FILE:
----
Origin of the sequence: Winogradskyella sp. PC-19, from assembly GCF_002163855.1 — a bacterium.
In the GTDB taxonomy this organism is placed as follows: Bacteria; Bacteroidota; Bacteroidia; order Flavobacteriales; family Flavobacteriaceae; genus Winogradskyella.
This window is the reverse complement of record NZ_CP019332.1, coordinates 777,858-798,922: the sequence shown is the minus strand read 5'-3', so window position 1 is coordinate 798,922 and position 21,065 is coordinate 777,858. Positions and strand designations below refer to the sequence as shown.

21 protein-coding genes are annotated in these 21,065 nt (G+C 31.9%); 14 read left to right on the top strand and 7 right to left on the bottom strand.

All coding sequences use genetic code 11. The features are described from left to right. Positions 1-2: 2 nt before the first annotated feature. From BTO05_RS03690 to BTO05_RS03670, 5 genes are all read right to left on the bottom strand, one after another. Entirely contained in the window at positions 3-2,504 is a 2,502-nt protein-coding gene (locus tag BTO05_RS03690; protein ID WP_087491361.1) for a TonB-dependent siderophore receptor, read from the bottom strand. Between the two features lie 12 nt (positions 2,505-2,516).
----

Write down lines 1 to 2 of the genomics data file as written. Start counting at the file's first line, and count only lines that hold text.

Origin of the sequence: Winogradskyella sp. PC-19, from assembly GCF_002163855.1 — a bacterium.
In the GTDB taxonomy this organism is placed as follows: Bacteria; Bacteroidota; Bacteroidia; order Flavobacteriales; family Flavobacteriaceae; genus Winogradskyella.